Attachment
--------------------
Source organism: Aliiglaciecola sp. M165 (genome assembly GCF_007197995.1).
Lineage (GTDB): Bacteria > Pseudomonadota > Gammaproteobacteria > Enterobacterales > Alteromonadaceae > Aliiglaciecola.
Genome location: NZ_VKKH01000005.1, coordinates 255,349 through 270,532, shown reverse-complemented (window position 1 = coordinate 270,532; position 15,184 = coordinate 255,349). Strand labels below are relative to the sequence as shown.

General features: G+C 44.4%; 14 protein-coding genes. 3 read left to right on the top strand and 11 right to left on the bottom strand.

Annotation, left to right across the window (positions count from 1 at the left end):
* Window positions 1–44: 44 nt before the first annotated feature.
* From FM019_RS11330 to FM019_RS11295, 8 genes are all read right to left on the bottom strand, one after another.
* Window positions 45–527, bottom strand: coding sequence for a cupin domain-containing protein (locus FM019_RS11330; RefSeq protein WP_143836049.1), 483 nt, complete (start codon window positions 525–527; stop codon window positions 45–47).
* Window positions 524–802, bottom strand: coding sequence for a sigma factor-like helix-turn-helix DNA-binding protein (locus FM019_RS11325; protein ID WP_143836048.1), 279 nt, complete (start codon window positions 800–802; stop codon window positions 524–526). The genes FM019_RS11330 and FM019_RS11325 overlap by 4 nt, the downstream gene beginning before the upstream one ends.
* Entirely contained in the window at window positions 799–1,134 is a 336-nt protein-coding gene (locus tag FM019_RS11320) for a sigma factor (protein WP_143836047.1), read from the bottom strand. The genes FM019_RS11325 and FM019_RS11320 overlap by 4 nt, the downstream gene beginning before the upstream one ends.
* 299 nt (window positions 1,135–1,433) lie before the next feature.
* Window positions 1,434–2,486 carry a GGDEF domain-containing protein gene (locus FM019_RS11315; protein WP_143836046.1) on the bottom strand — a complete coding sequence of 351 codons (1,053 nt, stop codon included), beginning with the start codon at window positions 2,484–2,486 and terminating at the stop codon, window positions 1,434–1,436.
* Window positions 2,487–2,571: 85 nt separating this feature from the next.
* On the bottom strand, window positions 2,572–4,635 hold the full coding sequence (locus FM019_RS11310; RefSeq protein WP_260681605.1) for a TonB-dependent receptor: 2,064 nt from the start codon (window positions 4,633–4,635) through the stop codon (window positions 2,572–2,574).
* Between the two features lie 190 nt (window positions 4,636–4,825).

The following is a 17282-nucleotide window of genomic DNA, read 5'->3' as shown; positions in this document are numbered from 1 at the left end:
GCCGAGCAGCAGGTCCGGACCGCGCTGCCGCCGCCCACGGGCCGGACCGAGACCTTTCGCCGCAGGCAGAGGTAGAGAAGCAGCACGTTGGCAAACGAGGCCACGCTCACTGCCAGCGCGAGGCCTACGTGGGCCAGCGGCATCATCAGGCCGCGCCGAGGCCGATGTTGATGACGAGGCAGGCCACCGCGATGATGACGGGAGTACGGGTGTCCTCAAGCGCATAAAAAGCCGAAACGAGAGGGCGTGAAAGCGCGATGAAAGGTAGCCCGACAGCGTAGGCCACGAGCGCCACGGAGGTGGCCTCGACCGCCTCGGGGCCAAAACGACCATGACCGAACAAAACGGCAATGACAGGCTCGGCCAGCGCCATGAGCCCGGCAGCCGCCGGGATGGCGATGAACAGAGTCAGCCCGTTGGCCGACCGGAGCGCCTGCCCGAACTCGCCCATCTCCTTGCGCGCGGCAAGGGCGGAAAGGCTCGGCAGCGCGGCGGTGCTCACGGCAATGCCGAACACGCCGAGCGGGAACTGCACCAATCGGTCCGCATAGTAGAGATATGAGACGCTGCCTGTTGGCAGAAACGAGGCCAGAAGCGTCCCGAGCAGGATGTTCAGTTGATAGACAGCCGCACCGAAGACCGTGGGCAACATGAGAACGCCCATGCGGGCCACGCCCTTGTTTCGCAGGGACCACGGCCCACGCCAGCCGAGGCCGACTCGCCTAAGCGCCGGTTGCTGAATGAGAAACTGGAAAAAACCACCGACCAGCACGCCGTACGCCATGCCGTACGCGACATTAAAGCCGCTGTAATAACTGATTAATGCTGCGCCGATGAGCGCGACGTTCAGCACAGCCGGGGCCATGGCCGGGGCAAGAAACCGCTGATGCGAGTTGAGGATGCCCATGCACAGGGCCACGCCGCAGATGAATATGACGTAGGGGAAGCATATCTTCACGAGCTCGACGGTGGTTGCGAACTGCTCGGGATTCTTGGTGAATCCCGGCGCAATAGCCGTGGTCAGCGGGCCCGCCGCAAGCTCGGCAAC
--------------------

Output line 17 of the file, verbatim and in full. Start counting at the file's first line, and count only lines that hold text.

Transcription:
GCCGAGCAGCAGGTCCGGACCGCGCTGCCGCCGCCCACGGGCCGGACCGAGACCTTTCGCCGCAGGCAGAGGTAGAGAAGCAGCACGTTGGCAAACGAGGCCACGCTCACTGCCAGCGCGAGGCCTACGTGGGCCAGCGGCATCATCAGGCCGCGCCGAGGCCGATGTTGATGACGAGGCAGGCCACCGCGATGATGACGGGAGTACGGGTGTCCTCAAGCGCATAAAAAGCCGAAACGAGAGGGCGTGAAAGCGCGATGAAAGGTAGCCCGACAGCGTAGGCCACGAGCGCCACGGAGGTGGCCTCGACCGCCTCGGGGCCAAAACGACCATGACCGAACAAAACGGCAATGACAGGCTCGGCCAGCGCCATGAGCCCGGCAGCCGCCGGGATGGCGATGAACAGAGTCAGCCCGTTGGCCGACCGGAGCGCCTGCCCGAACTCGCCCATCTCCTTGCGCGCGGCAAGGGCGGAAAGGCTCGGCAGCGCGGCGGTGCTCACGGCAATGCCGAACACGCCGAGCGGGAACTGCACCAATCGGTCCGCATAGTAGAGATATGAGACGCTGCCTGTTGGCAGAAACGAGGCCAGAAGCGTCCCGAGCAGGATGTTCAGTTGATAGACAGCCGCACCGAAGACCGTGGGCAACATGAGAACGCCCATGCGGGCCACGCCCTTGTTTCGCAGGGACCACGGCCCACGCCAGCCGAGGCCGACTCGCCTAAGCGCCGGTTGCTGAATGAGAAACTGGAAAAAACCACCGACCAGCACGCCGTACGCCATGCCGTACGCGACATTAAAGCCGCTGTAATAACTGATTAATGCTGCGCCGATGAGCGCGACGTTCAGCACAGCCGGGGCCATGGCCGGGGCAAGAAACCGCTGATGCGAGTTGAGGATGCCCATGCACAGGGCCACGCCGCAGATGAATATGACGTAGGGGAAGCATATCTTCACGAGCTCGACGGTGGTTGCGAACTGCTCGGGATTCTTGGTGAATCCCGGCGCAATAGCCGTGGTCAGCGGGCCCGCCGCAAGCTCGGCAAC